Yes. Genetics is also a factor, as are lifestyle choices. A diet low in nutrients can diminish the body’s ability to fight infection. Smokers and spit tobacco users have more irritation to gum tissues than non-tobacco users, while stress can also affect the ability to ward off disease. Diseases that interfere with the body’s immune system, such as leukemia and AIDS, may worsen the condition of the gums. In patients with uncontrolled diabetes, where the body is more prone to infection, gum disease is more severe or harder to control. Pregnant women experience elevated levels of hormones that cause the gums to react differently to the bacteria found in plaque, and in many cases can cause a condition known as “pregnancy gingivitis.”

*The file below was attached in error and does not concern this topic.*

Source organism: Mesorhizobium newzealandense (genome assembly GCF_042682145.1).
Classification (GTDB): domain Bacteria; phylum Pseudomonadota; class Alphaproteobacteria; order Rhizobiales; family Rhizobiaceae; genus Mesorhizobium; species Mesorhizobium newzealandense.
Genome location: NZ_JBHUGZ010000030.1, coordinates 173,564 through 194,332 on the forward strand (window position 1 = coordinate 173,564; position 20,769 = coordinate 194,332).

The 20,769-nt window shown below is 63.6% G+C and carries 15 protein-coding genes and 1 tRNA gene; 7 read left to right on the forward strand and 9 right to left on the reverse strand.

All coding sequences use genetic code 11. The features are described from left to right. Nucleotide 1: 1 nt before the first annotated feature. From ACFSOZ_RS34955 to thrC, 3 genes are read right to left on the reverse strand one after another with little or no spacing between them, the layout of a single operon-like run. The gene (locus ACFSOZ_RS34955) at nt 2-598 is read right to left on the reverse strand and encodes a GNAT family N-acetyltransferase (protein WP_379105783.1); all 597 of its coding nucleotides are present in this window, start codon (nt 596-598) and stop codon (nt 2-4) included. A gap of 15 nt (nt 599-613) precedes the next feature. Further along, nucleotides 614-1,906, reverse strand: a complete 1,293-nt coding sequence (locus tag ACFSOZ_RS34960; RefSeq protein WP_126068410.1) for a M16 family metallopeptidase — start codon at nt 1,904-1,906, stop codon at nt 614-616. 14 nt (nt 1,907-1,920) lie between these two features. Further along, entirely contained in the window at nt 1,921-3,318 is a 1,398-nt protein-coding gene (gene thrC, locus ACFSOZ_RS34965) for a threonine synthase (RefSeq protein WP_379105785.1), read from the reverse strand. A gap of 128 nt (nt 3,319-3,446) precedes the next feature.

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Are there other factors?
December 13th, 2016
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